The fact that I am choosing to share something that is extremely private and personal to me is a huge deal. I mean becoming Jewish to me is similar to birth, matter of fact, it is considered to be rebirth. Me telling my story is like you telling the story of coming out of your mother’s vagina (if you were “born” Jewish) a million times. You got me (slang for do you understand)? For some people their journey to Judaism simply starts with an egg and sperm followed by 9 months and a few pushes (cue Mazel Tov), for me it came when I trusted myself and allowed the universe to do what it does so that I could be who I am.
My story really isn’t that special, at least to me anyway because I am aware that people have been converting since Ruth.
My story is simply one of following the heart and aligning the spirit and body together.
I was raised a really modest (I know it’s hard to focus because I’m so open and always naked) young lady in a religion called Jehovah’s witness. My mom didn’t start out that way. Her parents were Methodist and Catholic. One day someone came to her door and she decided to drink the kool-aid (she bought into what they were selling). For her, she found something meaningful (I totally get it) and decided to switch faiths and raise her last two of nine children this way. I loved as a kid, to go to the kingdom hall (worship space) because I love worship however I never felt at home and did not see myself long-term being in a spiritual environment that was not real for me. As a child I had a lot of questions and questions was something you just didn’t do in that faith which is so sad because I really wanted to have a place where I could learn and that fed my soul.
I left the faith at 18. I am now 43.
I, like most 18 year old youth, just wanted to find a place I fit in spiritually but to be honest that was so low on my Christmas list. Oh wait, I didn’t have a Christmas list because Jehovahs witness’ don’t believe in it ( it’s Pagan). Nope, no holidays at all except anniversaries. Growing up with no holidays is just plain crazy but the universe has blessed me with an abundance of holidays which I now find hilarious because as a Jew I’m always on Chag overload because duh, we have lots of things to celebrate. The new month. The new moon. The new year. A new Rabbi. Brit Milah ( Bris if you are about that Yiddish life). Pesach. Birthday of the world. The trees. The wine. The…. oh wait, where was I? Oh yes I remember.
I went through life as what I call an undocumented Jew. I have a son whom I named Noah ( yup, he’s Jewish too). I got married under what I think resembled a chuppah. I lived my life to be what I now know to be a Jewish one (whatever that means but just go with it for now). Let’s be honest, Jews are a tribe anyway and I don’t really know where my people are from because being Black (African American if you want to be politically correct) sometimes means being a product of you guessed it, Slavery. So while half of the world will ask me in shock why I chose Judaism, the look on my face that I give to them is why did you choose it and since we are are on the topic of choice, shouldn’t one continue to choose it, like every day?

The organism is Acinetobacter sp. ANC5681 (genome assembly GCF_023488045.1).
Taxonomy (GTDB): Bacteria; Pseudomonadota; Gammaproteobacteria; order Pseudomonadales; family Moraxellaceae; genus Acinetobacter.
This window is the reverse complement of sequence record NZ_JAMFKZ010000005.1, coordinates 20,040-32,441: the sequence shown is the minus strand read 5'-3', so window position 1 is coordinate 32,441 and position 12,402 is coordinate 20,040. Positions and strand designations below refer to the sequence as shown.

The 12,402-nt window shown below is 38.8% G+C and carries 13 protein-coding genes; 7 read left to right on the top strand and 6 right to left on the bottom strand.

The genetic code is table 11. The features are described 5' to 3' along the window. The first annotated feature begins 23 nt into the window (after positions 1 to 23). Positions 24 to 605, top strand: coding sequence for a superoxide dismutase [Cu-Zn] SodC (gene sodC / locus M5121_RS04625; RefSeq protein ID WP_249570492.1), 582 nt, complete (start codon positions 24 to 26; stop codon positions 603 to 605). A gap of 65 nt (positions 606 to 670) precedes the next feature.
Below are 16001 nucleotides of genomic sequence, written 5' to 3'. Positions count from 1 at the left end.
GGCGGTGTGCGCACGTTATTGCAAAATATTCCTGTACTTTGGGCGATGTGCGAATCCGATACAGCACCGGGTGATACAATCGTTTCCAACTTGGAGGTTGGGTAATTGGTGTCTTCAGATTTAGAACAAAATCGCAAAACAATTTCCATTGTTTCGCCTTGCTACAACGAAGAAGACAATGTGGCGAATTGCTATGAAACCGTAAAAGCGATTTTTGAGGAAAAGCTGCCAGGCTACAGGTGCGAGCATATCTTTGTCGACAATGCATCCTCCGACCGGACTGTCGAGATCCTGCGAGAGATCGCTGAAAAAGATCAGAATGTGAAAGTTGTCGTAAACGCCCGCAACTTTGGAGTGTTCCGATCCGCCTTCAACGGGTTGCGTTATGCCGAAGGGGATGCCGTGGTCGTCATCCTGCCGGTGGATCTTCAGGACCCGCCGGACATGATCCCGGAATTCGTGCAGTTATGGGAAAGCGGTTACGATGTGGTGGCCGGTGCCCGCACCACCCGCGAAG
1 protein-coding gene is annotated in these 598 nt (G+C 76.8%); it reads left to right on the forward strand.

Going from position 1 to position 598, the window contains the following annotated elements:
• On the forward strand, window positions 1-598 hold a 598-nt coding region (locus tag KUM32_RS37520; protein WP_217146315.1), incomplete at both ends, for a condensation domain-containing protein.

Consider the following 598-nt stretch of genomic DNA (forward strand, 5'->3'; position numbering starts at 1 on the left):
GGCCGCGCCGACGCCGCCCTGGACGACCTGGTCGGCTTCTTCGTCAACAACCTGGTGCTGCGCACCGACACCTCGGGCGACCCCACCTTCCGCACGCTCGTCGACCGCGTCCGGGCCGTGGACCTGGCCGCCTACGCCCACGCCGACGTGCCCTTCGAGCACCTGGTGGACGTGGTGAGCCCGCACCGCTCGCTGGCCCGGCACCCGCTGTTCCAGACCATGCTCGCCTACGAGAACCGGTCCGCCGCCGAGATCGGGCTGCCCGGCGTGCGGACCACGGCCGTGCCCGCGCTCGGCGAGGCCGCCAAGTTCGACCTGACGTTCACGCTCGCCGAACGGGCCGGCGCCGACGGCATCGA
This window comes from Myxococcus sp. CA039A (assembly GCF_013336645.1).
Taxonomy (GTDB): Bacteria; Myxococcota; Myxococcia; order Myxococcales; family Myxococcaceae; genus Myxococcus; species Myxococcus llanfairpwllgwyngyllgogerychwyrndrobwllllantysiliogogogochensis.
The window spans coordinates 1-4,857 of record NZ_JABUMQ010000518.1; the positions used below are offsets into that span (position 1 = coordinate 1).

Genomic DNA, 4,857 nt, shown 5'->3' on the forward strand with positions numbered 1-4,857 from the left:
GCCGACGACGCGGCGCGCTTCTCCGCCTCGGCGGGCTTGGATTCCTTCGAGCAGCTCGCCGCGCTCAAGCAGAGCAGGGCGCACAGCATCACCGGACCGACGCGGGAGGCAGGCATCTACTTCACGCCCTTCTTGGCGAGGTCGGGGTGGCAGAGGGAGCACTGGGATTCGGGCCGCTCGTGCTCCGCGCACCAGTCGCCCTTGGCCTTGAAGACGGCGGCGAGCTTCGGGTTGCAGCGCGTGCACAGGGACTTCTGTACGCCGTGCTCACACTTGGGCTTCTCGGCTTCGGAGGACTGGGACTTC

I tend to look at my life and my journey and realize that Hashem hand-picked me to officially be part of the tribe and to me that is the ultimate ideal of chosen. Before you get your panties in a bunch please understand that this is my story and it’s narrated by me and this is my personal feeling. If you don’t agree with me I’m okay with that because the relationship I have with my creator isn’t about you. (true story.)
More questions? Yes I was turned away by my Rabbi the typical three times and yes he made me study like I would one day be a doctor (and no that was not me trying to make a Jewish joke) but once I made my decision, nothing could keep me from the feeling that I have the honor of feeling everyday. A feeling of truth and purpose. My journey has not been an easy one. I didn’t always keep kosher (that’s very personal too ) and I although I rest on shabbat I choose what is meaningful to me and how to come close with my creator because that is what it is all about. I won’t bore you with anymore of my life choices but you should know that there is no smoke and mirrors and I be what I be.. Yehudia.
I wrote something that I had to present to the Beit Din and I will share it with you…
With each piece of material item that I shed I never felt more exposed but more confident in my decision. More at peace with who I am and with whom I will now identify myself with as a people. As I drive in to that special place I touch my neck and no longer feel my 2 necklaces that I wear daily ( a star and the shema) and as I look at my left arm, I no longer see the bracelets that I wear daily that support many causes but only my skin that is lighter in color because it has not at all been touched by the sun. As I look at my hand I don’t see the ring I was given that binds me to my husband forever, I see clarity and strength. I take a final look in the mirror to see a lone piece of jewelry hanging on that will be the last layer I shed as I enter the mikvah and bare my soul to the divine.
This is who I am and this is who I will always be!